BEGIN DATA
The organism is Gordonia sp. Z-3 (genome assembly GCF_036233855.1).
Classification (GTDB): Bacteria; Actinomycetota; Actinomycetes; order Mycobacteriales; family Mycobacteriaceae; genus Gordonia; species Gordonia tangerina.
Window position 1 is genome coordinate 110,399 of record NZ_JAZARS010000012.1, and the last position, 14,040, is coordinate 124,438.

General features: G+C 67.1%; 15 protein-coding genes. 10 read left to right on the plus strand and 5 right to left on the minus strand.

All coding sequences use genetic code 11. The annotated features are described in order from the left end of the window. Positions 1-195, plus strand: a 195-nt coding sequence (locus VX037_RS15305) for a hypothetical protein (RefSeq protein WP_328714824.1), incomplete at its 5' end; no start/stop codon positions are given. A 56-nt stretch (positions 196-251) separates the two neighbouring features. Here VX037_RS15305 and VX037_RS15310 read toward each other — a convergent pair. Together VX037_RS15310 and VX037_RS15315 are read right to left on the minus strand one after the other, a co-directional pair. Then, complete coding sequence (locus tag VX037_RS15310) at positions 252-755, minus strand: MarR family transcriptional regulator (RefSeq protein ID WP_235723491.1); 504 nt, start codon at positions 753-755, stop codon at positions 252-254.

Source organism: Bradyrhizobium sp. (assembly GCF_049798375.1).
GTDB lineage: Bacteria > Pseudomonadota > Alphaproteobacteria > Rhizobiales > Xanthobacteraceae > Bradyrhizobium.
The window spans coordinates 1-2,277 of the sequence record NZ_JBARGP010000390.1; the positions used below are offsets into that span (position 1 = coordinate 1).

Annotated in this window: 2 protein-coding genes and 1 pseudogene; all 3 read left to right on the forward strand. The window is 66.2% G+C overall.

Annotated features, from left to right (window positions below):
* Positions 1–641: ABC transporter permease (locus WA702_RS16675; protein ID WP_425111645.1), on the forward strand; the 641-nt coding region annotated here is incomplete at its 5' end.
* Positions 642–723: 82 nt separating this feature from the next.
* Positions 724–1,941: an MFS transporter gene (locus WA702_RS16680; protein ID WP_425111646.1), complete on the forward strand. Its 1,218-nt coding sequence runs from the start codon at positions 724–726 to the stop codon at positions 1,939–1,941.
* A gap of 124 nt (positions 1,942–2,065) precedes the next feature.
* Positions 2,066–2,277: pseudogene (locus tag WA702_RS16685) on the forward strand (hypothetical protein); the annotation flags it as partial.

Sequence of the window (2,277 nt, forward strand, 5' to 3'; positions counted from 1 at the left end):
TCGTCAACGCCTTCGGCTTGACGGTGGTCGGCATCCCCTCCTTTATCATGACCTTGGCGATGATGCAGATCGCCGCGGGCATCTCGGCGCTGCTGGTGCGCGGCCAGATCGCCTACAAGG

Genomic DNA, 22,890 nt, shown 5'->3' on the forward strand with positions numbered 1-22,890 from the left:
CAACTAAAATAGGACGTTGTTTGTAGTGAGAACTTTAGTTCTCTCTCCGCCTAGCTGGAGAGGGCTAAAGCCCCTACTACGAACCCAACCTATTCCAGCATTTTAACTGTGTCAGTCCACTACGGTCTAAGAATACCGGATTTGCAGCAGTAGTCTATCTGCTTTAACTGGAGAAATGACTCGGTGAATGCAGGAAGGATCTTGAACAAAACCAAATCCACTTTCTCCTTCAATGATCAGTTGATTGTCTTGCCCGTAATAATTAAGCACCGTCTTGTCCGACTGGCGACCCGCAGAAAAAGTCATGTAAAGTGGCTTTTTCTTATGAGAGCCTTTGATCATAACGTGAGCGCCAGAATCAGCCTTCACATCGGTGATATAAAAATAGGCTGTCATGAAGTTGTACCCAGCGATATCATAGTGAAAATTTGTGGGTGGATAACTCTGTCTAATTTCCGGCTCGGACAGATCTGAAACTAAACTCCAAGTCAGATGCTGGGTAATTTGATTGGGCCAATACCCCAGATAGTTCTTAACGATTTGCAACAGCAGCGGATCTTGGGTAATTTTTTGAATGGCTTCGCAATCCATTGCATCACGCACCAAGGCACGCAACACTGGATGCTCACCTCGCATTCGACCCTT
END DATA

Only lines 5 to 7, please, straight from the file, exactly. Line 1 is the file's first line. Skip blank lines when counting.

All coding sequences use genetic code 11. The annotated features are described in order from the left end of the window. Positions 1-195, plus strand: a 195-nt coding sequence (locus VX037_RS15305) for a hypothetical protein (RefSeq protein WP_328714824.1), incomplete at its 5' end; no start/stop codon positions are given. A 56-nt stretch (positions 196-251) separates the two neighbouring features. Here VX037_RS15305 and VX037_RS15310 read toward each other — a convergent pair. Together VX037_RS15310 and VX037_RS15315 are read right to left on the minus strand one after the other, a co-directional pair. Then, complete coding sequence (locus tag VX037_RS15310) at positions 252-755, minus strand: MarR family transcriptional regulator (RefSeq protein ID WP_235723491.1); 504 nt, start codon at positions 753-755, stop codon at positions 252-254.

Source organism: Bradyrhizobium sp. (assembly GCF_049798375.1).
GTDB lineage: Bacteria > Pseudomonadota > Alphaproteobacteria > Rhizobiales > Xanthobacteraceae > Bradyrhizobium.